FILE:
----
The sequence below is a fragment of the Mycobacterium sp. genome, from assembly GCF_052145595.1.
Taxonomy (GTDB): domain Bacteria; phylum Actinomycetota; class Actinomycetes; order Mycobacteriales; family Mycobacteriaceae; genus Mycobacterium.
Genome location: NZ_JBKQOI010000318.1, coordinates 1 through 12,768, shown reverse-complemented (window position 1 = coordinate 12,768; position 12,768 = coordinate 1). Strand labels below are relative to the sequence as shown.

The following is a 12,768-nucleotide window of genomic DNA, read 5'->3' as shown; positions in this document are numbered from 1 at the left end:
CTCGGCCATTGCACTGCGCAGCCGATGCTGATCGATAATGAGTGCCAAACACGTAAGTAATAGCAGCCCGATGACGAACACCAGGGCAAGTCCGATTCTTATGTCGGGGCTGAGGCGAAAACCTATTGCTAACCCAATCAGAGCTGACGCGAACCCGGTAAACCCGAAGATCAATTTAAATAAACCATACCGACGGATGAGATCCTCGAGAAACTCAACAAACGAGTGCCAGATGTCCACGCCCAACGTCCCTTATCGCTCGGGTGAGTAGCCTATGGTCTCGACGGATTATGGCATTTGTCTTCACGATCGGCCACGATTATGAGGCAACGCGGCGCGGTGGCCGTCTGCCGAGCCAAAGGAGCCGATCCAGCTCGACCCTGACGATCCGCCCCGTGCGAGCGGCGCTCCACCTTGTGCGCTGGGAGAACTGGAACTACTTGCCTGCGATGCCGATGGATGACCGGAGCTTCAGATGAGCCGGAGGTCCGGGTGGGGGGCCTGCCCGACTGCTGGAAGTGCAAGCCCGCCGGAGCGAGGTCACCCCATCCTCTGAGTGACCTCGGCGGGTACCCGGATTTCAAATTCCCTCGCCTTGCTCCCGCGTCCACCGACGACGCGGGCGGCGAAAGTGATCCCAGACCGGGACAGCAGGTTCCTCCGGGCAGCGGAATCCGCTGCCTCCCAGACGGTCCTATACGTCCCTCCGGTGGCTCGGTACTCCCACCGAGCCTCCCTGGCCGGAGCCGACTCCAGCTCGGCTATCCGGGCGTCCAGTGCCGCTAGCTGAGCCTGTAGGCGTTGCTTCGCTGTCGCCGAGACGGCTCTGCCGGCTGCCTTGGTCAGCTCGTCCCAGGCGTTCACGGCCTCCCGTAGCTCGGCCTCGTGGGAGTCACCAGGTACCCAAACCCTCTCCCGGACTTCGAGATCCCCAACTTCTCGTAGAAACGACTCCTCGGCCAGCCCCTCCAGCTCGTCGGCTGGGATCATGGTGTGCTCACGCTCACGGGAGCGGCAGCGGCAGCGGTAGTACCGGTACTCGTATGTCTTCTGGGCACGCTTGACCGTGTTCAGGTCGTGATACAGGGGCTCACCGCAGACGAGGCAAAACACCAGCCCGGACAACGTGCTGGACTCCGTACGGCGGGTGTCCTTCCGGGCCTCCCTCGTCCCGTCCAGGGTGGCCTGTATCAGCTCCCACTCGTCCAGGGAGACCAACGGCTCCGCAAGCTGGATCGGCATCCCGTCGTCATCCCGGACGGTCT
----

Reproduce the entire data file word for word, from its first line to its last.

The sequence below is a fragment of the Mycobacterium sp. genome, from assembly GCF_052145595.1.
Taxonomy (GTDB): domain Bacteria; phylum Actinomycetota; class Actinomycetes; order Mycobacteriales; family Mycobacteriaceae; genus Mycobacterium.
Genome location: NZ_JBKQOI010000318.1, coordinates 1 through 12,768, shown reverse-complemented (window position 1 = coordinate 12,768; position 12,768 = coordinate 1). Strand labels below are relative to the sequence as shown.

The following is a 12,768-nucleotide window of genomic DNA, read 5'->3' as shown; positions in this document are numbered from 1 at the left end:
CTCGGCCATTGCACTGCGCAGCCGATGCTGATCGATAATGAGTGCCAAACACGTAAGTAATAGCAGCCCGATGACGAACACCAGGGCAAGTCCGATTCTTATGTCGGGGCTGAGGCGAAAACCTATTGCTAACCCAATCAGAGCTGACGCGAACCCGGTAAACCCGAAGATCAATTTAAATAAACCATACCGACGGATGAGATCCTCGAGAAACTCAACAAACGAGTGCCAGATGTCCACGCCCAACGTCCCTTATCGCTCGGGTGAGTAGCCTATGGTCTCGACGGATTATGGCATTTGTCTTCACGATCGGCCACGATTATGAGGCAACGCGGCGCGGTGGCCGTCTGCCGAGCCAAAGGAGCCGATCCAGCTCGACCCTGACGATCCGCCCCGTGCGAGCGGCGCTCCACCTTGTGCGCTGGGAGAACTGGAACTACTTGCCTGCGATGCCGATGGATGACCGGAGCTTCAGATGAGCCGGAGGTCCGGGTGGGGGGCCTGCCCGACTGCTGGAAGTGCAAGCCCGCCGGAGCGAGGTCACCCCATCCTCTGAGTGACCTCGGCGGGTACCCGGATTTCAAATTCCCTCGCCTTGCTCCCGCGTCCACCGACGACGCGGGCGGCGAAAGTGATCCCAGACCGGGACAGCAGGTTCCTCCGGGCAGCGGAATCCGCTGCCTCCCAGACGGTCCTATACGTCCCTCCGGTGGCTCGGTACTCCCACCGAGCCTCCCTGGCCGGAGCCGACTCCAGCTCGGCTATCCGGGCGTCCAGTGCCGCTAGCTGAGCCTGTAGGCGTTGCTTCGCTGTCGCCGAGACGGCTCTGCCGGCTGCCTTGGTCAGCTCGTCCCAGGCGTTCACGGCCTCCCGTAGCTCGGCCTCGTGGGAGTCACCAGGTACCCAAACCCTCTCCCGGACTTCGAGATCCCCAACTTCTCGTAGAAACGACTCCTCGGCCAGCCCCTCCAGCTCGTCGGCTGGGATCATGGTGTGCTCACGCTCACGGGAGCGGCAGCGGCAGCGGTAGTACCGGTACTCGTATGTCTTCTGGGCACGCTTGACCGTGTTCAGGTCGTGATACAGGGGCTCACCGCAGACGAGGCAAAACACCAGCCCGGACAACGTGCTGGACTCCGTACGGCGGGTGTCCTTCCGGGCCTCCCTCGTCCCGTCCAGGGTGGCCTGTATCAGCTCCCACTCGTCCAGGGAGACCAACGGCTCCGCAAGCTGGATCGGCATCCCGTCGTCATCCCGGACGGTCT